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Validity over time of self-reported anthropometric variables during follow-up of a large cohort of UK women

Overview of attention for article published in BMC Medical Research Methodology, October 2015
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Title
Validity over time of self-reported anthropometric variables during follow-up of a large cohort of UK women
Published in
BMC Medical Research Methodology, October 2015
DOI 10.1186/s12874-015-0075-1
Pubmed ID
Authors

F. Lucy Wright, Jane Green, Gillian Reeves, Valerie Beral, Benjamin J. Cairns

Abstract

In prospective epidemiological studies, anthropometry is often self-reported and may be subject to reporting errors. Self-reported anthropometric data are reasonably accurate when compared with measurements made at the same time, but reporting errors and changes over time in anthropometric characteristics could potentially generate time-dependent biases in disease-exposure associations. In a sample of about 4000 middle-aged UK women from a large prospective cohort study, we compared repeated self-reports of weight, height, derived body mass index, and waist and hip circumferences, obtained between 1999 and 2008, with clinical measurements taken in 2008. For self-reported and measured values of each variable, mean differences, correlation coefficients, and regression dilution ratios (which measure relative bias in estimates of linear association) were compared over time. For most variables, the differences between self-reported and measured values were small. On average, reported values tended to be lower than measured values (i.e. under-reported) for all variables except height; under-reporting was greatest for waist circumference. As expected, the greater the elapsed time between self-report and measurement, the larger the mean differences between them (each P < 0.001 for trend), and the weaker their correlations (each P < 0.004 for trend). Regression dilution ratios were in general close to 1.0 and did not vary greatly over time. Reporting errors in anthropometric variables may result in small biases to estimates of associations with disease outcomes. Weaker correlations between self-reported and measured values would result in some loss of study power over time. Overall, however, our results provide new evidence that self-reported anthropometric variables remain suitable for use in analyses of associations with disease outcomes in cohort studies over at least a decade of follow-up.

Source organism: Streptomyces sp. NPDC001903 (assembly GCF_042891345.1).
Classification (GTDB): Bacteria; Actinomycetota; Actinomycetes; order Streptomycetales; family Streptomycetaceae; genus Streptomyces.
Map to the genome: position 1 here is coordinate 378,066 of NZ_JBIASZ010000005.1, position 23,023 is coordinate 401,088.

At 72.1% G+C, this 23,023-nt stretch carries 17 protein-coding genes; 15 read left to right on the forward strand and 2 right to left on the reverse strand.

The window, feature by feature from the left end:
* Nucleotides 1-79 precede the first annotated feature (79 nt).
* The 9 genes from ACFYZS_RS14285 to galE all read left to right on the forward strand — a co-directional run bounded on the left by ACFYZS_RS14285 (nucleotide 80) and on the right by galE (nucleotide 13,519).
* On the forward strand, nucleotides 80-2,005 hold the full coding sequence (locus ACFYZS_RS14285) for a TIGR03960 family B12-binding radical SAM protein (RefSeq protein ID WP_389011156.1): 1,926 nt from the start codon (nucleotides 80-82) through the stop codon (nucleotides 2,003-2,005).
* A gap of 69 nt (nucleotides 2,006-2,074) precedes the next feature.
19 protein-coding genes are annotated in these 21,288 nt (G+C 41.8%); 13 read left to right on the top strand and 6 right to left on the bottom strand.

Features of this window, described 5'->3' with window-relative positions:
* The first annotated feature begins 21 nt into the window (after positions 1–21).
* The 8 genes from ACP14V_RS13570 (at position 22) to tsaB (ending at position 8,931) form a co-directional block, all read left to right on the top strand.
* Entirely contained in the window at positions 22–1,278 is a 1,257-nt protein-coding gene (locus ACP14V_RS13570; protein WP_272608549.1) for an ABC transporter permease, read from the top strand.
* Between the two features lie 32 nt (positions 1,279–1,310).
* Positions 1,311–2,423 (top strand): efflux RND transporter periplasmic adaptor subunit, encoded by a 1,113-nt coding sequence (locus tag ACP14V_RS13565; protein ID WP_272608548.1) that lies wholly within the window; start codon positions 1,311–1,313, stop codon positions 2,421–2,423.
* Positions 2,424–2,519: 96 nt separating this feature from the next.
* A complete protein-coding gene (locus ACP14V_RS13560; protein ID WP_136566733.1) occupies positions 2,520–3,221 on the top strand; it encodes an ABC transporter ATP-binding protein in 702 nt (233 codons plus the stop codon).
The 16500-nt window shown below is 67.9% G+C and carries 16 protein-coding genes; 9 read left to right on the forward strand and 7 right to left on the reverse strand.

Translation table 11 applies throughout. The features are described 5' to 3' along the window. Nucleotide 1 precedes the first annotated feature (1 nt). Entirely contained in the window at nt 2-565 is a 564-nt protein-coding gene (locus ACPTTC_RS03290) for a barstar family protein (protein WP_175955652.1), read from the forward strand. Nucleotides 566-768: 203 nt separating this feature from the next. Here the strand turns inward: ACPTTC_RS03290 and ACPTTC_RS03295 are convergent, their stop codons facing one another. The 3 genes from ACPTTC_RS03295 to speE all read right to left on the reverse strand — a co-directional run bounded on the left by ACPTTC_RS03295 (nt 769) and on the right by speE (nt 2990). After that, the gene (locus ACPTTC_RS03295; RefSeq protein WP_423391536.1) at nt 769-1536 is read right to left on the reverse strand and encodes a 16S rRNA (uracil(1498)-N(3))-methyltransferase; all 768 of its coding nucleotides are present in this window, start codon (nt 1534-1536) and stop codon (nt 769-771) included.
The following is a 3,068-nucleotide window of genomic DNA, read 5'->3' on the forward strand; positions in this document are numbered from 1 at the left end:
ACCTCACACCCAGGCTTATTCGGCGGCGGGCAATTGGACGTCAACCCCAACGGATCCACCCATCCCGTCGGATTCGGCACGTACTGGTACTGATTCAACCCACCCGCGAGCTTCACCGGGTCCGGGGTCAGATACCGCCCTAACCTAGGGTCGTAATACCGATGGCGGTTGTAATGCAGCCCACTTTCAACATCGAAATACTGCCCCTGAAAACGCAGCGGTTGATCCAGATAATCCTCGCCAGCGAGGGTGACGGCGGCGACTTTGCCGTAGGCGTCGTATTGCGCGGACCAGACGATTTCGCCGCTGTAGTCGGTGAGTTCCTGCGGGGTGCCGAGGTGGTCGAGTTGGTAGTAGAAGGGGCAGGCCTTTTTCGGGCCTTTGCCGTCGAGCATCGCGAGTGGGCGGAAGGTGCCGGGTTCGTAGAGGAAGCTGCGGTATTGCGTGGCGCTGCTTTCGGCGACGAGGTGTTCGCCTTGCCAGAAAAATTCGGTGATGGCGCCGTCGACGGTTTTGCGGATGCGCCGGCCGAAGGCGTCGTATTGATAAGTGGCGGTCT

Twitter Demographics

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Mendeley readers

The data shown below were compiled from readership statistics for 53 Mendeley readers of this research output. Click here to see the associated Mendeley record.

Geographical breakdown

Country Count As %
United Kingdom 1 2%
Unknown 52 98%

Demographic breakdown

Readers by professional status Count As %
Researcher 11 21%
Student > Bachelor 9 17%
Student > Master 9 17%
Student > Doctoral Student 4 8%
Student > Postgraduate 3 6%
Other 6 11%
Unknown 11 21%
Readers by discipline Count As %
Medicine and Dentistry 16 30%
Agricultural and Biological Sciences 5 9%
Social Sciences 5 9%
Nursing and Health Professions 5 9%
Biochemistry, Genetics and Molecular Biology 3 6%
Other 6 11%
Unknown 13 25%

Attention Score in Context

This research output has an Altmetric Attention Score of 1. This is our high-level measure of the quality and quantity of online attention that it has received. This Attention Score, as well as the ranking and number of research outputs shown below, was calculated when the research output was last mentioned on 09 November 2015.
All research outputs
#4,845,130
of 6,549,866 outputs
Outputs from BMC Medical Research Methodology
#582
of 708 outputs
Outputs of similar age
#144,340
of 210,194 outputs
Outputs of similar age from BMC Medical Research Methodology
#17
of 21 outputs
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